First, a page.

Remember Brown v. Board of Education
It was not Victor's owlish glasses that made him smart
Today is the anniversary of the Brown v. Board of Education 1954 Supreme Court decision, which declared that separate African-American education facilities were inherently unequal and a violation of the equal protection clause of the Fourteenth Amendment of our Constitution.
The landmark Brown decision is a marker for the promise made to emancipated Black American slaves at the end of the Civil War. The ruling helped to fulfill the promise of citizenship and participation in all that the American experiment has to offer.
I paid attention to American history in high school, but the Brown decision was mostly an event and date that we were required to memorize. I have learned that this skeletal mention of history really required a deeper dive. The continual African-American struggle for equality is a history course of its own.
You cannot fully examine Brown without also looking at the Plessy v. Ferguson 1896 Supreme Court decision. The two decisions act as bookends. Homer Plessy was arrested for being seated in a white only train car in violation of Louisiana law. The Plessy case went before the Supreme Court, and is best known as the “Separate but Equal” decision. That singular poor decision codified the constitutional underpinnings of racial segregation from coast to coast.
After Plessy, races could legally be segregated, as long as accommodations were quote-unquote equal. States used the ruling to enact Jim Crow legislation that would disenfranchise Black access to ballots, employment opportunities, housing, free movement, and quality education. Southern states were particularly high achieving at the “separate” part of the standard but woefully lacking (by intention) at making the “equal” portion of the equation balance.
(Coincidentally, the Plessy and Brown decisions were handed down one day short of 58 years apart. That’s 58 years of racial regression when there could have been progress. This is a very great shame, in that it happened while America the powerful rose to world greatness.)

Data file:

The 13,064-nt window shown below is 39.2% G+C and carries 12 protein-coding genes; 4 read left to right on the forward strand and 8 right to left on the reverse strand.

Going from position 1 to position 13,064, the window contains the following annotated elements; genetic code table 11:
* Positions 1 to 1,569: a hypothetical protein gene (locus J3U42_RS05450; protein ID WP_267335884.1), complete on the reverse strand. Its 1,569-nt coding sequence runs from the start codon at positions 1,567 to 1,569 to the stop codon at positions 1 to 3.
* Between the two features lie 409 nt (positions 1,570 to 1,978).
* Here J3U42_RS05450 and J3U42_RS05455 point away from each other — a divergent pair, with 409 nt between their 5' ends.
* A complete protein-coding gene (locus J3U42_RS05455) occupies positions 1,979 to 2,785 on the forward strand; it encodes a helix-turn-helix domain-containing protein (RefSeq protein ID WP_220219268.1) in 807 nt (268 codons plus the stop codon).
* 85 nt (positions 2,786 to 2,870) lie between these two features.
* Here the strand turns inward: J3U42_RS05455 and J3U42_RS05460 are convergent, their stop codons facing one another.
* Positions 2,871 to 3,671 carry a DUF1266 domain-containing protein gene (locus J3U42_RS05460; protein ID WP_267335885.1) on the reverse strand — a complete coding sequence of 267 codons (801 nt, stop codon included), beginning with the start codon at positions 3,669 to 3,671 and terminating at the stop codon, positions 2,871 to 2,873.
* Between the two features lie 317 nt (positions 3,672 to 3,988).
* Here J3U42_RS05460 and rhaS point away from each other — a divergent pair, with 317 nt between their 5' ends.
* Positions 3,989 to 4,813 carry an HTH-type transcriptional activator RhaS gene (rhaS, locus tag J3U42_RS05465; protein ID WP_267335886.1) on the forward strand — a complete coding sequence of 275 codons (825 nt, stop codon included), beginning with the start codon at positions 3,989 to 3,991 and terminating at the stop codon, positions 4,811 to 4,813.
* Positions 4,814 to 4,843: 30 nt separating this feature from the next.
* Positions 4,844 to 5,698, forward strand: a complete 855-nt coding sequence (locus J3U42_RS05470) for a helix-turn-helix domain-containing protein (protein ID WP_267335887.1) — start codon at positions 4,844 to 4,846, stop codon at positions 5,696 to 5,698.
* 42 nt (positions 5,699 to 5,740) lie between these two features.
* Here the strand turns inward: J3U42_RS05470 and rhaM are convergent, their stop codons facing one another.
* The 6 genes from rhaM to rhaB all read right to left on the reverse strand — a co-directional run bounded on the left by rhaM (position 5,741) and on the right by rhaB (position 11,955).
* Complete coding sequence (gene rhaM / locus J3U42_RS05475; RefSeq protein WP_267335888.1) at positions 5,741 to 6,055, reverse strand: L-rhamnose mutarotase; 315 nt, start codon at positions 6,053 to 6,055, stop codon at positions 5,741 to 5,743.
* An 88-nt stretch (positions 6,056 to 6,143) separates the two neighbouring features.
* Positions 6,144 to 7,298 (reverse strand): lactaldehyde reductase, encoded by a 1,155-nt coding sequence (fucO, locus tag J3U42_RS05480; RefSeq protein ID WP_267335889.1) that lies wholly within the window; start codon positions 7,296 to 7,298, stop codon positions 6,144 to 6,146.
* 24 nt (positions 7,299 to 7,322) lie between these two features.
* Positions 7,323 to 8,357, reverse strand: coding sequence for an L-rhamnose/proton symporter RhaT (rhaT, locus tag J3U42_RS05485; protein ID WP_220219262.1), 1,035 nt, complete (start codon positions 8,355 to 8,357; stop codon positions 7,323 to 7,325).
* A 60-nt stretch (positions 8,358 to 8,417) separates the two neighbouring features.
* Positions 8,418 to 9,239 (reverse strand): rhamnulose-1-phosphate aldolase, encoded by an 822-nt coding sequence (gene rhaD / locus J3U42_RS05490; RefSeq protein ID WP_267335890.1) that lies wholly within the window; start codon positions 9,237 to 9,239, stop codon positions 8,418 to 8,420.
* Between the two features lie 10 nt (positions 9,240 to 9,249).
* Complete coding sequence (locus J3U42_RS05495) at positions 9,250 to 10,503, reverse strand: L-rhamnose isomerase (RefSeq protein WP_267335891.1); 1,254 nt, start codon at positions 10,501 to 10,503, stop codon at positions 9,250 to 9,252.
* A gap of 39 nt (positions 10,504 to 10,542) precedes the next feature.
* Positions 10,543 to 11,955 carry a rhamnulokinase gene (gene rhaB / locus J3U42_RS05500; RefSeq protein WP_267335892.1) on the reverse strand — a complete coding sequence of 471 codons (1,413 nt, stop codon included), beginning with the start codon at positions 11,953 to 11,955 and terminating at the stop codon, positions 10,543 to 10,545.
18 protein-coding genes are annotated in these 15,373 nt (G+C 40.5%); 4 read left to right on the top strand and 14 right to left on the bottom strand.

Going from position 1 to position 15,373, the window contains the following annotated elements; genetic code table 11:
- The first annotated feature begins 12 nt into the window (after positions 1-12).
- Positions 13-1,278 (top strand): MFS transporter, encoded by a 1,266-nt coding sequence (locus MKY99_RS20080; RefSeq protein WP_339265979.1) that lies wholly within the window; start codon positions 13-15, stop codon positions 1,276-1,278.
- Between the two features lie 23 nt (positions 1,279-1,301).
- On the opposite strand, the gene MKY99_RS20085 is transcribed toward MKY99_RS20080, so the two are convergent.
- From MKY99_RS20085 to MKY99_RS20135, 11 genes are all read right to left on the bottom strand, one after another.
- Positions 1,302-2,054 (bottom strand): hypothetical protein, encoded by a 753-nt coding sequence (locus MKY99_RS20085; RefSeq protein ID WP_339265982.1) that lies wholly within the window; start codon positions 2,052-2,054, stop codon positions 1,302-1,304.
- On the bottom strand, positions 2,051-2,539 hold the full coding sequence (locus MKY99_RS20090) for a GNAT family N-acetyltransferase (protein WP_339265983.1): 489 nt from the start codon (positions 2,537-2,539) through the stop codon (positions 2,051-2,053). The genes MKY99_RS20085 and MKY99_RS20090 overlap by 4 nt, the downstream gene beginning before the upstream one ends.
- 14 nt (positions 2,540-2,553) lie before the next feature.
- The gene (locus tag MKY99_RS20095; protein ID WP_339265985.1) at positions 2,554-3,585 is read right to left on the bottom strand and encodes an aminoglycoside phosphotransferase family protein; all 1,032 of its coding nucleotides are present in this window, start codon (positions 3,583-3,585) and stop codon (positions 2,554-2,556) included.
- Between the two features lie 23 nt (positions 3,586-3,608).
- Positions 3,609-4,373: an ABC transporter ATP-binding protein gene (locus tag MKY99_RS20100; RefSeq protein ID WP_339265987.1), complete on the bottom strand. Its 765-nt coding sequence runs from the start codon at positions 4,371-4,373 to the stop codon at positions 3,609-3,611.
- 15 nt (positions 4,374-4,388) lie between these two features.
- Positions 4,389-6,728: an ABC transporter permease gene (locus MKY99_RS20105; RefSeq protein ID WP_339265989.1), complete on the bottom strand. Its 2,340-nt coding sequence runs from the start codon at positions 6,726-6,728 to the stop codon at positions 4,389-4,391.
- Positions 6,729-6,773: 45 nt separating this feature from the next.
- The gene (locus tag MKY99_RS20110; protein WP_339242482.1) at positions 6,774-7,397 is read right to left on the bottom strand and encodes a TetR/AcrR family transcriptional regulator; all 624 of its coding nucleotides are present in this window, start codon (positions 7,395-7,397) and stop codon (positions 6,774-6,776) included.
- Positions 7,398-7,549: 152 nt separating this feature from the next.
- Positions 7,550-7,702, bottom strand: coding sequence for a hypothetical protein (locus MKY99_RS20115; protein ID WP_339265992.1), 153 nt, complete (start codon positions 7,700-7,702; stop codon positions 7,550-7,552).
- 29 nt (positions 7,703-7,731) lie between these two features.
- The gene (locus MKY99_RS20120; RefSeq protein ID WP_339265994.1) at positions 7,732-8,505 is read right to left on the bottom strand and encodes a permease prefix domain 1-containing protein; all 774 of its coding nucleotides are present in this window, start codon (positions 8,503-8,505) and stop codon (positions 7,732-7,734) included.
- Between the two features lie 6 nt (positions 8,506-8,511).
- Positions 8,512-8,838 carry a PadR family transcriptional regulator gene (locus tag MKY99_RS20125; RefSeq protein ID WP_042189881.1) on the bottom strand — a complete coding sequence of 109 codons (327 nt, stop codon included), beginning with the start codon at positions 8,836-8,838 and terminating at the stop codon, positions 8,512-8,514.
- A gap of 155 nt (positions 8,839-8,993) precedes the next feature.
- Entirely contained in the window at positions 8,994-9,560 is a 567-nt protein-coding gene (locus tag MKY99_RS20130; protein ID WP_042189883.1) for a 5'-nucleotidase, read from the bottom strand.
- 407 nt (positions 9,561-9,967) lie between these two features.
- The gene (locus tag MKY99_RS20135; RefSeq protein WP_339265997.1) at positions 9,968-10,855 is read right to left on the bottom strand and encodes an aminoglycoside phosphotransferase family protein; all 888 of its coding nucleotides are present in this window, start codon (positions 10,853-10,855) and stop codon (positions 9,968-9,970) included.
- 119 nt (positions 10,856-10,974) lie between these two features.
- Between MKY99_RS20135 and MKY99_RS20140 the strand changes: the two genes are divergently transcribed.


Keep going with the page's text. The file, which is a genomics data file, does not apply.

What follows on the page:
Charles Hamilton Houston is a name that everyone ought to, but relative few do, know. We are all taught who Thurgood Marshall was, and many realize that he argued the Brown case before the Supreme Court. Yet it was Houston—a Black man, dean of the Howard University Law school, and a brilliant lawyer—who was the architect of dismantling the “separate but equal” standard; Marshall was his protege.
Houston served as the first general counsel of the NAACP. Houston believed that the NAACP should litigate and dismantle Jim Crow laws by a laser focus on the inherently unequal government resources and results caused by state-enforced segregation. Houston passed away in 1950, and did not live to see the fruits of his labors validated. Nevertheless, he deserves much of the credit for the Brown ruling overturning the “separate and equal” standard.
Brown v. Board of Education was a precursor to the civil rights resurgence of the 1960s, and ushered in the era of court-ordered school desegregation of the 1970s. Brown set in motion the attempt to remedy financial and educational inequalities, by withholding federal money from states, and forcing student integration for districts deemed segregated and saddled with educational funding inequalities between the races.
My introduction to school integration began when I was in third grade at the Hadley Elementary School in the Massachusetts North Shore seaside town of Swampscott. The town was one of the early METCO partners, busing Boston’s African -American students to suburban white schools. METCO stands for Metropolitan Counsel for Educational Opportunity and is a program still going strong today. METCO began in 1966 and is a voluntary effort providing students of color from under-performing districts the opportunity to attend higher performing suburban schools. An additional benefit is that suburban schools created a more diverse and rich learning environment through the interaction.
Suffice to say that third graders do not have a deep understanding of Supreme Court decisions, segregation, or racism. I had certainly interacted with African-Americans; casually though infrequently. On my first day in third grade, I sat next to a METCO student named Victor. He was not remarkable in stature except for the large glasses he wore that made him look owlish and smart. Being class neighbors, we talked. I could not understand why he would want to wake up at the crack of dawn and bus to our school. I would roll out of bed at the last possible minute and walk the half mile downhill to school, half-asleep and not even really wanting to be there.
It turns out Victor did not understand it any more than I did. The only time I spent with him was in class. He was whisked away to a bus as soon as school let out. It was an attempt at integration and building cultural bridges, and I am glad to have experienced it at my school.
I spent enough time in conversation with Victor that year to realize something important. It was not his glasses that made him smart. That may have been the most important lesson I learned in third grade. We all need to relearn some of what was forgotten, and remember the truly pivotal times in the troubled history of the struggle for Black Americans to achieve their full potential.
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